Pond plants – Has my pond become invaded?

Della84Della84 Posts: 7

Hi, could you help me with my newly acquired pond please?


We have a kidney shaped “natural” pond in the garden, approx. 450cm x 300cm x 35cm (15ft x 10ft x 1ft) which has become a bit overgrown (no fish but some frogs/tadpoles).  As you can see, I have recently cut away some overgrown lawn which was growing into the pond to display the original pebbles.

I am more concerned about the plants.  I cannot seem to find what the ratio of plants to pond should be and whether there is too much here.  The bottom end has some small lilies and duckweed which are manageable (for now) but I am worried about the top half which is taking up half the pond. 

There seems to be some familiar pond plants (I think flags, king cups and a broad leaf plant – which might be the king cups' leaf) but there is some sort of unidentified plant working its way down the middle (plant id app says it might be European marsh wort).

If I need to divide up, I’m not sure how to go about this as it will be a solid heavy carpet of wet roots, so I won’t be able to pull it out and am worried about sawing into it as it is a liner.

It would be also nice to have a little water feature in the pond as the dragon/damsel flies seem to love this but I don't know if it is too shallow and will be prone to clogging.

If anybody help can help with the best course of action for the pond, i.e. plant to water ratio, how to divide up plants, identification of the plants, should I separate into containers, when is the best time to do it etc I would be very grateful …

Thanks in advance Della

















Posts

  • themanfromvolantisthemanfromvolantis Posts: 27
    You appear to have marsh marigold in there. It's difficult to ID anything else since: 

    A) I am a dimwit
    B) It's all green against similar greens

    It would be easier if you just removed 1 sample (eg Stalk, Leaf, Flower) of each plant you want to ID and photograph it against a contrasting background. 

    If it's a natural pond then it's already the right ratio. Nature tends to take care of all that. 

    I know you said no fish but they are hard to resist sometimes. If you do decide to add fish (and assuming you live in UK) you should ideally make it deeper in case it freezes in the winter. If those fish are koi then it would need to be deeper still. 

    If you go on this koi forum and ask then there are some very knowledgable people on there who may be able to ID the rest..



    Sorry i typed so much without actually giving you any answers. 


  • ButtercupdaysButtercupdays Posts: 2,541
    You want a pond, not a marsh. Your pond has a liner, so is not natural, only aiming to look like it is. Water and nutrients are more limited than they would be in a truly natural pond.
    Almost all pond/marsh plants are innately thuggish and will colonise as large an area as they can. Once they have used up the available water they will begin to struggle, but they will make a less attractive garden feature long before this, so you need to control them.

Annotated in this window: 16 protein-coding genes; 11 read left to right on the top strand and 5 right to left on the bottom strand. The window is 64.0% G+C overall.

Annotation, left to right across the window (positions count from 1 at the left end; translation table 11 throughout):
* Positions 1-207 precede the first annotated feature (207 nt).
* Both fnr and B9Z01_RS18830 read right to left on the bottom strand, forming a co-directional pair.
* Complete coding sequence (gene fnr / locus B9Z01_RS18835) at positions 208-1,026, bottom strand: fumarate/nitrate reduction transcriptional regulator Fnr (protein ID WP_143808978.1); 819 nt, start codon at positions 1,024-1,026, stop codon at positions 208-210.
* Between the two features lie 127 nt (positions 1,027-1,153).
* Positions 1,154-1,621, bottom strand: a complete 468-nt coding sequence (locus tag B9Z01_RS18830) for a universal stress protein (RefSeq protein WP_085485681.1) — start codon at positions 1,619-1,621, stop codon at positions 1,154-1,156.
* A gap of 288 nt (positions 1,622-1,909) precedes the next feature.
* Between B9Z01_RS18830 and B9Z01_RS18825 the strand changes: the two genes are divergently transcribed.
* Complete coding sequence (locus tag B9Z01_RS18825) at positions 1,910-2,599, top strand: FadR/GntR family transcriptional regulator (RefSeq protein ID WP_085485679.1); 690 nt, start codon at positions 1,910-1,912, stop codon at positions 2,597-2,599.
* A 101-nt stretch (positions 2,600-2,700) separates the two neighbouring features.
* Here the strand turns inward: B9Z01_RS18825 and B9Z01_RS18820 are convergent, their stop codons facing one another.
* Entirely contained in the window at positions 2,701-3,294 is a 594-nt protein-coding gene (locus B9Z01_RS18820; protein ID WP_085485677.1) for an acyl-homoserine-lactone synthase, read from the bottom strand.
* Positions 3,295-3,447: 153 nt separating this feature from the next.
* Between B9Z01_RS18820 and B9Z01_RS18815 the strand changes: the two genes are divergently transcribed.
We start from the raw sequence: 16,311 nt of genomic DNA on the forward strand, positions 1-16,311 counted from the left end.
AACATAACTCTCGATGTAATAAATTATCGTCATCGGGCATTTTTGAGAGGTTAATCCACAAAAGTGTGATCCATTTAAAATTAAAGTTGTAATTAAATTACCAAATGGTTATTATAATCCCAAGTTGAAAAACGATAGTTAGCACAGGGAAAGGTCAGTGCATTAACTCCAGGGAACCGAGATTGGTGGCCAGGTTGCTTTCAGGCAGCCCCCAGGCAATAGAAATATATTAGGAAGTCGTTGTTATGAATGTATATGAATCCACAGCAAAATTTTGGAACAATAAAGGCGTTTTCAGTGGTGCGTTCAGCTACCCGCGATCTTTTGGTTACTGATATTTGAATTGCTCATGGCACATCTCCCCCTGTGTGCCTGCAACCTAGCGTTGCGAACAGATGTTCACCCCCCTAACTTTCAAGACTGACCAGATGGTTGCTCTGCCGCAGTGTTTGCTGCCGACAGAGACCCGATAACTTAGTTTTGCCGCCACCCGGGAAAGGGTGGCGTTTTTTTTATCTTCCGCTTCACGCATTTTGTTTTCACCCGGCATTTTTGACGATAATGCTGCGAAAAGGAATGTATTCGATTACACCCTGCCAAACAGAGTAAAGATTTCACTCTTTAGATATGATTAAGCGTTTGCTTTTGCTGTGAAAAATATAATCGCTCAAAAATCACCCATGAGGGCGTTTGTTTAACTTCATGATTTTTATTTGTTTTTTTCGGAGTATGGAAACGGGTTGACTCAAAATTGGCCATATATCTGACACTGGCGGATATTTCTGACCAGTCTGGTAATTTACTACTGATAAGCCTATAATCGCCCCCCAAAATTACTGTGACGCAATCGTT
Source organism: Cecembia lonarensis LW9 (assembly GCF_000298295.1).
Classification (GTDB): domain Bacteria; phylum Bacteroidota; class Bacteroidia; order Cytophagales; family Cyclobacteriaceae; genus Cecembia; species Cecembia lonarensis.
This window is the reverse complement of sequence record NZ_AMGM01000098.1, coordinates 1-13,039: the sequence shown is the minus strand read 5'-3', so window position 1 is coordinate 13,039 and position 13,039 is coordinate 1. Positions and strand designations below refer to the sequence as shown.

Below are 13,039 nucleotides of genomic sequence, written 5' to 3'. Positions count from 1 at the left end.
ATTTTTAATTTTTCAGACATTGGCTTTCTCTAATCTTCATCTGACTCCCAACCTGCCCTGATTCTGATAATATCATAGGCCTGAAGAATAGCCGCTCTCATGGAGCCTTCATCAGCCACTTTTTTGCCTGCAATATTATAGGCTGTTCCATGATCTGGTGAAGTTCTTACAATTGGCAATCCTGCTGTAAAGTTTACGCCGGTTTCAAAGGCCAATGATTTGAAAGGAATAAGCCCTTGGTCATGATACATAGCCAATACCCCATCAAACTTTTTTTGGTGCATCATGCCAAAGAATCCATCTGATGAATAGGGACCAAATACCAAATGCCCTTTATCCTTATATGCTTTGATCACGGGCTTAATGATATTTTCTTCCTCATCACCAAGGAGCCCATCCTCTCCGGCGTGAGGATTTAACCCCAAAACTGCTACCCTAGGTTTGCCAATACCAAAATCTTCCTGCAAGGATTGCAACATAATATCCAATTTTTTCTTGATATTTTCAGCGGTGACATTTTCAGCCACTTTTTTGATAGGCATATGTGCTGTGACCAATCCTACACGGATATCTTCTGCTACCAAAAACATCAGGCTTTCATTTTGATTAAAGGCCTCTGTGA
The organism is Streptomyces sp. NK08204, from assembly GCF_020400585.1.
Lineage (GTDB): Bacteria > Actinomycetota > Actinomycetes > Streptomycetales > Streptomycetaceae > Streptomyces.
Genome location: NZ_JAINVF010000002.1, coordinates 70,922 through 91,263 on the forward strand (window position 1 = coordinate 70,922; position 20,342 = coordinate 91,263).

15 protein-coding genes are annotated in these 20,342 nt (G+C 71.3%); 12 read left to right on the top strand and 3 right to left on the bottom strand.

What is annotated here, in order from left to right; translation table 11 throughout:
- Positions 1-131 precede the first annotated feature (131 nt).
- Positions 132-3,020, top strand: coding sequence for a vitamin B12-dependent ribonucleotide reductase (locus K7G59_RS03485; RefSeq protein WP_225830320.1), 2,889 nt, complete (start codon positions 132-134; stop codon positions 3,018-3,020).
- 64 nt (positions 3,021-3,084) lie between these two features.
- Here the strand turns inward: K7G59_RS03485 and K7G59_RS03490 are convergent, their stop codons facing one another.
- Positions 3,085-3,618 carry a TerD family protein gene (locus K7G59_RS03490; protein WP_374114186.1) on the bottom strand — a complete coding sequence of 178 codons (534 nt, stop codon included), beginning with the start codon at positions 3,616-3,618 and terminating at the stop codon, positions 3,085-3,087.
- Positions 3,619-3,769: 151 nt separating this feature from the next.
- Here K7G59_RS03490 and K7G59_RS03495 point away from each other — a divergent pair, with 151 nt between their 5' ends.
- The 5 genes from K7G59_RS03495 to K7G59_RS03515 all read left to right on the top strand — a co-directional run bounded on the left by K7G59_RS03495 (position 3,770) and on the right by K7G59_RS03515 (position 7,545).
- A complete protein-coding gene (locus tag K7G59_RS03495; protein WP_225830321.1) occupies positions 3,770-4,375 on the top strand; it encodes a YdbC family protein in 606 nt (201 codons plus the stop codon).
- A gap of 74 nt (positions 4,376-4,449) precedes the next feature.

The three you have do not need to grow in water, just in moist soil, so you could perhaps make a small bog garden at one end of your pond with some water proof liner and soil and just make sure it gets some water in dry periods. This would give you the chance to enjoy both the plants and the pond and you would have space for your water feature or maybe a dwarf waterlily and maybe another decorative plant too.

    I would start with the lousewort as it has spread the most and is the least decorative in a garden sense, though nice in its modest way, and a pair of scissors.
    Start at the edge, where it looks a bit yellowish,  carefully lift a little bit and cut through the roots, and keep repeating this until you have as much open water as you think you would like. You may be able to work underwater by feel alone, once you have had some practice, the way I can weed ground elder!
    I would restrict the iris to one nice clump. If you like it and have space you could plant some elsewhere if it is not too dry.
    The marsh marigolds will die back and disappear shortly after flowering, but you might want to reduce their numbers a bit, so that you could add a later flowering plant.
    Have fun and enjoy your pond :)







  • Old Arthritic marcOld Arthritic marc Birmingham Posts: 248
    My advice would be to take out the irises strip them all out and pop a few in a pot if you want. Under that water will be an area of solid root believe me I you pull one of the iris the whole lot will move. It's happened to my mates pond. He didn't tend to it for a few years as he wanted a natural wildlife pond but then one year he decided he wanted a few fish, his pond is about 12 × 6 he popped the fish in went up the next day the fish were exactly where he left them in the open water. Baffled but soon found out the roots covered 10 feet of pond
Sign In or Register to comment.